Even with a game as simple as football/soccer/fútbol, Massumi points out, this begins with the goal. The goal catalyzes a field of play, yes, potentializes those bodies that move about within its space, yes, but is also a point of finitude: there is no after the goal. Rather, we are confronted with disappearance into a void, spatiotemporal coordinates becoming mathematical integer, one metric exchanged for another, goal becoming goooooooaaaaaaaaaaal.
What if the goal was not simply a foreclosure of athletic poiesis, a terminal point of the enclosure whence one escapes only to be thrust back inside? What if the goal was an opening onto something, somewhere, sometime, a portal to thinking and becoming, a worlding?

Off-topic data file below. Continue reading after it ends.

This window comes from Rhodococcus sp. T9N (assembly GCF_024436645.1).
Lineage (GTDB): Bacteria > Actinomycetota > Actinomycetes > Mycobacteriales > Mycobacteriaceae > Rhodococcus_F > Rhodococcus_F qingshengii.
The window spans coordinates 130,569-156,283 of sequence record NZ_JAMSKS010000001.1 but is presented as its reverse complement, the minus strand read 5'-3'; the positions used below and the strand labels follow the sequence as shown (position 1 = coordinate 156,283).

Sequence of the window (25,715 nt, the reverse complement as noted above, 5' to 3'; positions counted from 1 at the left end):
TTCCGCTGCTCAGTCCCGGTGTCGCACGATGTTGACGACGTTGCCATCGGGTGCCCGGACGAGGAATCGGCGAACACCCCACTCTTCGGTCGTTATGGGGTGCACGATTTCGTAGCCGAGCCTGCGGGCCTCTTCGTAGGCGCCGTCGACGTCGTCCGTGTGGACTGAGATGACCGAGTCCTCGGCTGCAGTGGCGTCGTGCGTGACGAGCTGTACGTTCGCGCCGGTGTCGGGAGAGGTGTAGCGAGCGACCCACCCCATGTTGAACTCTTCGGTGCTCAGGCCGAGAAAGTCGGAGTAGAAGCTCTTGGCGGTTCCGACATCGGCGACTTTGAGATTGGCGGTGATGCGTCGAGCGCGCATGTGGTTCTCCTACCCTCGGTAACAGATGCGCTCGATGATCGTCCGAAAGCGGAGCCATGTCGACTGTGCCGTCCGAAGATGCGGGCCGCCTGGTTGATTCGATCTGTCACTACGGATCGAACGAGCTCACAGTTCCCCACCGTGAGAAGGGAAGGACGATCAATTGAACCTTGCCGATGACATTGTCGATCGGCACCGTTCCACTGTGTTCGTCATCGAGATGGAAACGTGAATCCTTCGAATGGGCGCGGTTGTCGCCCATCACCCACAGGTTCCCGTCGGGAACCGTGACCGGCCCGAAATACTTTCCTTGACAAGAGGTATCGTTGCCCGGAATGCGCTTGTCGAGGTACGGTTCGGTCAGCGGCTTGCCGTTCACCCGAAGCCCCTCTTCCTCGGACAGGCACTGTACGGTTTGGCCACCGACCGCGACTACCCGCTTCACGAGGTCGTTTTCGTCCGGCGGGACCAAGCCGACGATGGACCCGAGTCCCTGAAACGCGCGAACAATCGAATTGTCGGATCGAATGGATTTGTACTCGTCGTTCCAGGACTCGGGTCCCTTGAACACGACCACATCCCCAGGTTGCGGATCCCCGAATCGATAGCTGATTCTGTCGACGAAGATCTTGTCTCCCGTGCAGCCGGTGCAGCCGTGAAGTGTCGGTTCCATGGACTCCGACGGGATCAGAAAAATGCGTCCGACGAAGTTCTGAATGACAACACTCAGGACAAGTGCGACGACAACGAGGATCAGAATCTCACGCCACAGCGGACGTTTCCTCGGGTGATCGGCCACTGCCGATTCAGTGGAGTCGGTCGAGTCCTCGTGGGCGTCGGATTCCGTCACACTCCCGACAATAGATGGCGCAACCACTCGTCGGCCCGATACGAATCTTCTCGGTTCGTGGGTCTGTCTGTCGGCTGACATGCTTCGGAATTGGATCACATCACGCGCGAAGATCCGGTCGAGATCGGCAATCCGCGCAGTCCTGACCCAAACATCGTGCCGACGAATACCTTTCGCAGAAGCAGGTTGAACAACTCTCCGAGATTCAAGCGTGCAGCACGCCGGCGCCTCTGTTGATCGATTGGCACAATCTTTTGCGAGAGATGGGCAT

What lies beyond finitude?
it's an odd relationality that constitutes this place we call time.
a memory, or fading inscription . . .
sexualization, where only sexual overproduction and heteronormativity hold sway.
from a hip synchronization of gesture emanating at the world cup in africa, to its remainder, which circulates across continents as the diasporal memetic flows of leisure tourism, a contagion in those sites of spectacular consumption, confinement and hygiene. a young teenage girl more or less mimics the hips of the slightly older latina woman leading the dance and glimpses what a body can do.
all for a football tournament, that motor of integrated world capitalism.
("biogramming base bodies: we're all in" - brief notes from a brief presentation made at the 2011 north american society for sport sociology conference in minneapolis)